Today’s journey is going to take us to Maramureş, one of Romania’s the most traditional regions. It is very well known, in particular because of the wood-culture and the many ethnic minorities living here for centuries. The dense forests – the Carpathian Mountains used to be called the Forest Mountains – have been the source of livelihood for many generations. Each and every house and church used to be built out of wood, as woodcarving is still one of the most popular occupations in this area. Almost each and every house has a wooden gate, a loom and a small bank, were people gather every evening to catch up with the latest gossip, play cards or weave.
After a couple of hours of driving from Cluj, we will reach Baia Mare, the capital of the region. It used to be one of the wealthiest cities in Romania. The many gold and iron mines in the region helped the city to develop and during socialist times it was massively industrialized. Leaving Baia Mare we reach our next destination of the day: the wooden church of Şurdeşti. For a long time this church was considered to be the religious building with the highest tower in the Maramureş. The interior of the church is of a rare simplicity and beauty: on the walls one can see many scenes from the Old and New Testament, such as the life and works of the Prophet Elias and the Judgment Day. Although the church is under UNESCO patronage, it is still being used each day by the local community, who has decorated it with several handmade carpets and towels.
Leaving Şurdeşti behind, we will cross the Gutin Pass and reach Sighetu Marmaţiei. The small city is one of the most cosmopolitan cities in Romania, with Romanian, Hungarian, Jewish, German and Ukrainian communities living together for centuries. Before World War 2 the biggest community in Sighet was the Jewish one, having many synagogues, community houses and cemeteries. Most of them were destroyed, as vast parts of the Jewish community perished during the Holocaust. Sighet is also home to one of the country’s most interesting museums: after the Second World War the local prison was turned into one of the worst political prisons in Europe. Thousands among the regime’s adversaries/opponents have suffered terrible traumas in this establishment, which has now been turned into an interesting museum of the communist resistance. We will have the chance to discover this sad, but important part of the Romanian history.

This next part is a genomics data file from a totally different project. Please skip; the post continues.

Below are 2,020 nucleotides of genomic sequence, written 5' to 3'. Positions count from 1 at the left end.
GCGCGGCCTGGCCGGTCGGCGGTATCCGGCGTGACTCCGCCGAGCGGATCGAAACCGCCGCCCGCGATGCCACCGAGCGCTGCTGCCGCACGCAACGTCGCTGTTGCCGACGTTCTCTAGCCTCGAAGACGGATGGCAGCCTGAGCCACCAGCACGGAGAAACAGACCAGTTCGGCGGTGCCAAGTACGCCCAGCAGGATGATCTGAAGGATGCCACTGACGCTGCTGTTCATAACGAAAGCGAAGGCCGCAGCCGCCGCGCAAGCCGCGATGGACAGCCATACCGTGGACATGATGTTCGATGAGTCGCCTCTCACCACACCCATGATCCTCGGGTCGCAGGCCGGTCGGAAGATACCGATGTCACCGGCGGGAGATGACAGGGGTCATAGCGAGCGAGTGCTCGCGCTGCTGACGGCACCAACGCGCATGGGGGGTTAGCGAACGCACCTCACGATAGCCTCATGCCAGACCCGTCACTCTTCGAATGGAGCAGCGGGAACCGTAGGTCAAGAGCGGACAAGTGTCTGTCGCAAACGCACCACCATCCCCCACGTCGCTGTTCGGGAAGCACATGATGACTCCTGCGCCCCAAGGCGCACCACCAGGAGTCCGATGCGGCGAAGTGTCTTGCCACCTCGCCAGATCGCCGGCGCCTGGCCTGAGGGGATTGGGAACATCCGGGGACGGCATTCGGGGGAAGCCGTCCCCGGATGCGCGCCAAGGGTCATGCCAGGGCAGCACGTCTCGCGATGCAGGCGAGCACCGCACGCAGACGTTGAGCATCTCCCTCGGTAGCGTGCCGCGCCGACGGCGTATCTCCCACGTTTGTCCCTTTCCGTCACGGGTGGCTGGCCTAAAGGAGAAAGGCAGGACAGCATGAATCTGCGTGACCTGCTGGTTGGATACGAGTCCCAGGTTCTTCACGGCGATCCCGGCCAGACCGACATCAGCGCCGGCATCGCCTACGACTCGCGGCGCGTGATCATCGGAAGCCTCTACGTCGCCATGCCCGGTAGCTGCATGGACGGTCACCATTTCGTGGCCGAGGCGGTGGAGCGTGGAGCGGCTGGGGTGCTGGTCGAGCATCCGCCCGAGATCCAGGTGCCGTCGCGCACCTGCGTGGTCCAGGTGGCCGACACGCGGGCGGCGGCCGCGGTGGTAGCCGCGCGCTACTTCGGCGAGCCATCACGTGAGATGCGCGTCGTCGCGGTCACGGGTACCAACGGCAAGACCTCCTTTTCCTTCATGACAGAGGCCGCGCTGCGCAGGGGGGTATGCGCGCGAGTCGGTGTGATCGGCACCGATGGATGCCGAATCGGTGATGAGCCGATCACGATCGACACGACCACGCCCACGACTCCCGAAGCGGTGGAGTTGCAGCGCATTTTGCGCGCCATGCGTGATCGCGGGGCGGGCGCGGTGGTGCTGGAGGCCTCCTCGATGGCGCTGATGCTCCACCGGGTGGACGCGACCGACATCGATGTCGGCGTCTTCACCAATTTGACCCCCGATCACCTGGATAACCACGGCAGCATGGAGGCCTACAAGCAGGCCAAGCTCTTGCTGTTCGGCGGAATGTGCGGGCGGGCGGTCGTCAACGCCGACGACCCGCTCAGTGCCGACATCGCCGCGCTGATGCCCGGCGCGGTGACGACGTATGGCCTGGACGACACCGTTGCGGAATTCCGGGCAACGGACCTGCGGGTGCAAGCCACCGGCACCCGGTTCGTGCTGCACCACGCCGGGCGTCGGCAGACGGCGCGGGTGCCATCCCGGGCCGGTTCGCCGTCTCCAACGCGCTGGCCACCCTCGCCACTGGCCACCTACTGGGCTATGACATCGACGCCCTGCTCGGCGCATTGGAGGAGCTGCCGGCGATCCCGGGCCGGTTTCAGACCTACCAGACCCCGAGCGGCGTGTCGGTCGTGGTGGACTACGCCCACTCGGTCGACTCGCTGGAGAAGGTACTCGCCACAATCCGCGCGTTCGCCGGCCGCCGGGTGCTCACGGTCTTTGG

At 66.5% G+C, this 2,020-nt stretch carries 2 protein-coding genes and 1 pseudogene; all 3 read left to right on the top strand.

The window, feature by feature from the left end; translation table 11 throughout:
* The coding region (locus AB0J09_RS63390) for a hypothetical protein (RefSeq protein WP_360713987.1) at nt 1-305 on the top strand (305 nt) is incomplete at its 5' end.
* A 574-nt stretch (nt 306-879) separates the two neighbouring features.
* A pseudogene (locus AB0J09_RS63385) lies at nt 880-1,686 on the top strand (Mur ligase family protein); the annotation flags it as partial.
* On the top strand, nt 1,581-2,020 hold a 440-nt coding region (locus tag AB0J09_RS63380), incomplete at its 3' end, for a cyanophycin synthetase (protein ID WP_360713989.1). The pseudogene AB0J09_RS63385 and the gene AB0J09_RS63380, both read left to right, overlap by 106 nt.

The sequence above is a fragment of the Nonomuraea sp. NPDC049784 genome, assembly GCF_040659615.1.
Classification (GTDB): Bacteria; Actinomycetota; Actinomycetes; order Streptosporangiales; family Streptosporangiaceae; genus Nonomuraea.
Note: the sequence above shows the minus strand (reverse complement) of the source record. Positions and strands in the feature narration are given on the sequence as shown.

Next on our list is one of the most interesting sights in the Maramureş: the merry cemetery of Săpânţa. An old tradition, dating back 2000 years ago, gives the locals the belief in life after death. This is the reason why death is seen as something normal, as a next step in life. This was the starting point of the cemetery 50 years ago, when a local artist decided to paint funny scenes on the cross of a deceased, something that would later on turn this cemetery into a unique resting place across the world. The tradition is still being continued today, as the cemetery is full of crosses telling funny, uncensored stories about boozers, Lovelace and communist party members.
From Săpânţa we will return to Cluj and if there is still enough time, we will visit the wooden church in Bogdan Vodă.